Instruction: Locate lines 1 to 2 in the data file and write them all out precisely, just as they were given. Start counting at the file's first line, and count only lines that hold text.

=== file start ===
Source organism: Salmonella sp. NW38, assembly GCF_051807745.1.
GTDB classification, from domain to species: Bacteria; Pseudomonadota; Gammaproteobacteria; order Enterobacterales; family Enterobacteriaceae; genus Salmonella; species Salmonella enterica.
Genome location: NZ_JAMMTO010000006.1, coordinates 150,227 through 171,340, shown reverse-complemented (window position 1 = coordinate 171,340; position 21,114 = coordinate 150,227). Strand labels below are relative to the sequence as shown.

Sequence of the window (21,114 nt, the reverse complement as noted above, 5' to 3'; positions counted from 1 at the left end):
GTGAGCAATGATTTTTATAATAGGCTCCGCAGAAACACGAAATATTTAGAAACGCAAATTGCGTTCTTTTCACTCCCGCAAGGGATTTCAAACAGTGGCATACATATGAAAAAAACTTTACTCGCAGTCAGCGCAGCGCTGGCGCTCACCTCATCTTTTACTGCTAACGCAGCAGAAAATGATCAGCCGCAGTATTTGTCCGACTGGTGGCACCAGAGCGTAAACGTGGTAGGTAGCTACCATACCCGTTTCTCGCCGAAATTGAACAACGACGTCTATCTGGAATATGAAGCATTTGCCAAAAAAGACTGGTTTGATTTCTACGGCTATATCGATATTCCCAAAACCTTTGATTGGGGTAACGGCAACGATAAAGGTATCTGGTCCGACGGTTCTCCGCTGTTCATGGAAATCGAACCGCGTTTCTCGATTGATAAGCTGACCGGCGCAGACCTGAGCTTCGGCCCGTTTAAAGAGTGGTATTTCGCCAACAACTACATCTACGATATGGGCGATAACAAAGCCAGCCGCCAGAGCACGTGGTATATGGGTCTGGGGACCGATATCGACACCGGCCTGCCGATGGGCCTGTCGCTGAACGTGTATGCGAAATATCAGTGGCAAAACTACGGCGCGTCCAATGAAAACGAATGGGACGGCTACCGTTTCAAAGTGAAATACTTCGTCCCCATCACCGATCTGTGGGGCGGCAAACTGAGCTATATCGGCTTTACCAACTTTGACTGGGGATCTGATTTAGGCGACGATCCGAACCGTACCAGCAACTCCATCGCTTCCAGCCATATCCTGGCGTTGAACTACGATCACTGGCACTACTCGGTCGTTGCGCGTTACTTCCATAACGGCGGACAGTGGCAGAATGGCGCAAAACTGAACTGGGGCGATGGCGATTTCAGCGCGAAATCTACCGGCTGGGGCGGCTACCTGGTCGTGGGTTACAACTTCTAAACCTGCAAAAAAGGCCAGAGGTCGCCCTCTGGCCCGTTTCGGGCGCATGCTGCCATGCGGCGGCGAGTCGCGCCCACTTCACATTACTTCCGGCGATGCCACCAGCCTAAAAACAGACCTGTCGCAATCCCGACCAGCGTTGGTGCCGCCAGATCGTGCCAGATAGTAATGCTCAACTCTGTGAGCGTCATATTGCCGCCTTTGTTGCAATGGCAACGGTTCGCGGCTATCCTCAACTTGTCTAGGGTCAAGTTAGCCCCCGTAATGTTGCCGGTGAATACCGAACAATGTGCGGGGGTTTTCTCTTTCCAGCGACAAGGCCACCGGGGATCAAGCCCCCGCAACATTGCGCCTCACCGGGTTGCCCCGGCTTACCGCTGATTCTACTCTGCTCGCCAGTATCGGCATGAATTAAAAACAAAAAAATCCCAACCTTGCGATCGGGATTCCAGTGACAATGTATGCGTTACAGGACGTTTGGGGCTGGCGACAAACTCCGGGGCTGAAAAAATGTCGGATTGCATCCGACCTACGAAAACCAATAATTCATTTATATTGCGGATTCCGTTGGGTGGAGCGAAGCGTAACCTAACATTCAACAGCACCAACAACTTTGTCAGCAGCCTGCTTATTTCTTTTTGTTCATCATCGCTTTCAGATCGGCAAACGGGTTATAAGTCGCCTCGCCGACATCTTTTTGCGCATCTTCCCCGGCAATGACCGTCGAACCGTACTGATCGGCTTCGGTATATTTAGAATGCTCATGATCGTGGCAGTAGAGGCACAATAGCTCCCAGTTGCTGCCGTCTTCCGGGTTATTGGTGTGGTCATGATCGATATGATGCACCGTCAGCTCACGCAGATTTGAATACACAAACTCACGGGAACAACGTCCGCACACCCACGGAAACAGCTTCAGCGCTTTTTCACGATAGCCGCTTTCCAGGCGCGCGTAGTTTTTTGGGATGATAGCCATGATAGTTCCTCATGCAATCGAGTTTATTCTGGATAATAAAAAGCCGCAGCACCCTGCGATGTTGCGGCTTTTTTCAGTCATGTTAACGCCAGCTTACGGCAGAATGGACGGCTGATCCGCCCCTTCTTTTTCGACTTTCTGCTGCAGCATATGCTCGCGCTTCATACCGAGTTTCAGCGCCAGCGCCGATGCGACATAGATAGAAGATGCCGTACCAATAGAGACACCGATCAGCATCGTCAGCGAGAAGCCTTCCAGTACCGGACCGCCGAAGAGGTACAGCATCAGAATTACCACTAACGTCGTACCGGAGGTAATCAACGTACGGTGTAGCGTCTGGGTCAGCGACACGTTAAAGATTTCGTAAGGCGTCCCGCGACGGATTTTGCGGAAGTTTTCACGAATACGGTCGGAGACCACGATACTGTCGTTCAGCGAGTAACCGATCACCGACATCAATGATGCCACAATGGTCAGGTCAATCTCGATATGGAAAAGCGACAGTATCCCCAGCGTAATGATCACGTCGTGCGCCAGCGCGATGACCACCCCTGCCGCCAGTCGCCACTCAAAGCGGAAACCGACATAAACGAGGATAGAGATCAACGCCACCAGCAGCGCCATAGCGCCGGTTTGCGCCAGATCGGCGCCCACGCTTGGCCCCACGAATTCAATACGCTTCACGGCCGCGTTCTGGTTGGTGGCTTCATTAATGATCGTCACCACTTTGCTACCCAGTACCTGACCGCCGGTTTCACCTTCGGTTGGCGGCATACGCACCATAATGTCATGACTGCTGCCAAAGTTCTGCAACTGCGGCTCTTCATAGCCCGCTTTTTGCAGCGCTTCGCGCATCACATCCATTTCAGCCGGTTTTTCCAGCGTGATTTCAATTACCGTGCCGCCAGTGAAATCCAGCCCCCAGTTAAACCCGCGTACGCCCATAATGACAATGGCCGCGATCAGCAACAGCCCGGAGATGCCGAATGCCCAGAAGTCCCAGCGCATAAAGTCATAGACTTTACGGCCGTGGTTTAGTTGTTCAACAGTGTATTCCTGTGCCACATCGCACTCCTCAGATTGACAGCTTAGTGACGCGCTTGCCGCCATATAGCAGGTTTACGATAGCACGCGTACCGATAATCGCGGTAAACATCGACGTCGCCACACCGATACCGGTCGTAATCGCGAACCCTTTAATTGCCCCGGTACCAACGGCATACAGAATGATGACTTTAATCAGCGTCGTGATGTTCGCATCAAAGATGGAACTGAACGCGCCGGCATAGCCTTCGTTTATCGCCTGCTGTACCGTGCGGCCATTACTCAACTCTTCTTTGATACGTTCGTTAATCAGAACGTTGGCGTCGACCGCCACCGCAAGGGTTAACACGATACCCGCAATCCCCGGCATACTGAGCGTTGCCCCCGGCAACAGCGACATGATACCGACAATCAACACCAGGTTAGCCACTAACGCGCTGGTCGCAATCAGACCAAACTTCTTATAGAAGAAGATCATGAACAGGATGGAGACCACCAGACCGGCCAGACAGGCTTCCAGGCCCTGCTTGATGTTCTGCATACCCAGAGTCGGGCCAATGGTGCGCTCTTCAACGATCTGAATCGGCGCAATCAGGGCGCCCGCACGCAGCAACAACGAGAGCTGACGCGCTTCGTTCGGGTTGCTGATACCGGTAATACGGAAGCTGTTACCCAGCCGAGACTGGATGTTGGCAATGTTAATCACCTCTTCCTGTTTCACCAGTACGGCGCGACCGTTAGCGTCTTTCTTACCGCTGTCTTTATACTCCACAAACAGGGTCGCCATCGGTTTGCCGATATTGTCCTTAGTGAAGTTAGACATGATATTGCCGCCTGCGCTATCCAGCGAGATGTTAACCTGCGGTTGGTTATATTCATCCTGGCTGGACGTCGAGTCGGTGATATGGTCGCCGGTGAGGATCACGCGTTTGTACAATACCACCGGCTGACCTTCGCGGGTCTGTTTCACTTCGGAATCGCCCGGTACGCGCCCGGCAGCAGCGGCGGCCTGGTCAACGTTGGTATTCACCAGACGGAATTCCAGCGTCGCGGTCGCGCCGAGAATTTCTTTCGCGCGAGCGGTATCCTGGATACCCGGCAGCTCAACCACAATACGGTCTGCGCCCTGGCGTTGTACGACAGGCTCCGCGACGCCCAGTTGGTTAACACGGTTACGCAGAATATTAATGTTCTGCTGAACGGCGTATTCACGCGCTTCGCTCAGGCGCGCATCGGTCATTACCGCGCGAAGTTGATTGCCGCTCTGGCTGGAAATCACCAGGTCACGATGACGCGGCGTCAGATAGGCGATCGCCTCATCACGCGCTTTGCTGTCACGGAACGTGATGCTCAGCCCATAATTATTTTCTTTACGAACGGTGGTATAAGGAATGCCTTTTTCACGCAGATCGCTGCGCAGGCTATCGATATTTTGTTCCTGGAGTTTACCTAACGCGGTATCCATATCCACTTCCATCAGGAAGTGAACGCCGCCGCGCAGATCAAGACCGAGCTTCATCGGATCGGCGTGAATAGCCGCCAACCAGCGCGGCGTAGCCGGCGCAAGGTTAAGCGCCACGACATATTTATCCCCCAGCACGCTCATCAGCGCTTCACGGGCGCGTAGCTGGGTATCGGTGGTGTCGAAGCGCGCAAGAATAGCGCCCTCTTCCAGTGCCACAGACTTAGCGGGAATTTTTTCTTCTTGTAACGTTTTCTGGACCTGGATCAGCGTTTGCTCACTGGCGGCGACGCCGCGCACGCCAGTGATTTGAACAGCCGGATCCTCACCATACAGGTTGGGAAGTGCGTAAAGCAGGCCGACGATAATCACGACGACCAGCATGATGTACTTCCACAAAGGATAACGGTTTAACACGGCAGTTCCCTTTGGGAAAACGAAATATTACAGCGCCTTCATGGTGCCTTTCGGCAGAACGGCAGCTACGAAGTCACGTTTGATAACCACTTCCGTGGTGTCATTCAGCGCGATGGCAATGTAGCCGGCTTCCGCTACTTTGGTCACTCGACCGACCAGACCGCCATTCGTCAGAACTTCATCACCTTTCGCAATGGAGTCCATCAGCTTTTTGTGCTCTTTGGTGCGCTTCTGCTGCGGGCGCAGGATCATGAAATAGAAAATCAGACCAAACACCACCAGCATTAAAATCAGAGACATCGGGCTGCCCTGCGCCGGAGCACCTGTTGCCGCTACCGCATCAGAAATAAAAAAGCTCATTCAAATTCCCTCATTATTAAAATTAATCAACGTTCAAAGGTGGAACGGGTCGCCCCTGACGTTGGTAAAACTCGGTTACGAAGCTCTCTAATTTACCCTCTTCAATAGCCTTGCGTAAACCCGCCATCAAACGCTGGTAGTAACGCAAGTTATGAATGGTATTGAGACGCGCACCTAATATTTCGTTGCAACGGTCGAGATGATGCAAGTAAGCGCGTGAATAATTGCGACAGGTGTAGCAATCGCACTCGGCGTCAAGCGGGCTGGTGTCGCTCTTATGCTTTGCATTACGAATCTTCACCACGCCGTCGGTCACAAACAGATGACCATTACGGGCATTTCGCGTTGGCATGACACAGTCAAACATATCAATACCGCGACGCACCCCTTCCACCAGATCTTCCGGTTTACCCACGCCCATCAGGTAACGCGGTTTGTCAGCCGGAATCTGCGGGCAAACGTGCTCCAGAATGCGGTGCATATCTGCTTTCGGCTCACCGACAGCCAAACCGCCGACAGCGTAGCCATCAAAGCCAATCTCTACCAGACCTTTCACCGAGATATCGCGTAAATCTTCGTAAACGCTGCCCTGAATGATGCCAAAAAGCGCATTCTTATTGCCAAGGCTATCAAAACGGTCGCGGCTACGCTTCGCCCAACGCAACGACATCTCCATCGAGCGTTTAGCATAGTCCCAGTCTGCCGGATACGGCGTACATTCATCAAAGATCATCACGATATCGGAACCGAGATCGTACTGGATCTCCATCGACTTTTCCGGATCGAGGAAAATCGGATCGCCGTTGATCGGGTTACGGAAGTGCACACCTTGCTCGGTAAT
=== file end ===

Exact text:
Source organism: Salmonella sp. NW38, assembly GCF_051807745.1.
GTDB classification, from domain to species: Bacteria; Pseudomonadota; Gammaproteobacteria; order Enterobacterales; family Enterobacteriaceae; genus Salmonella; species Salmonella enterica.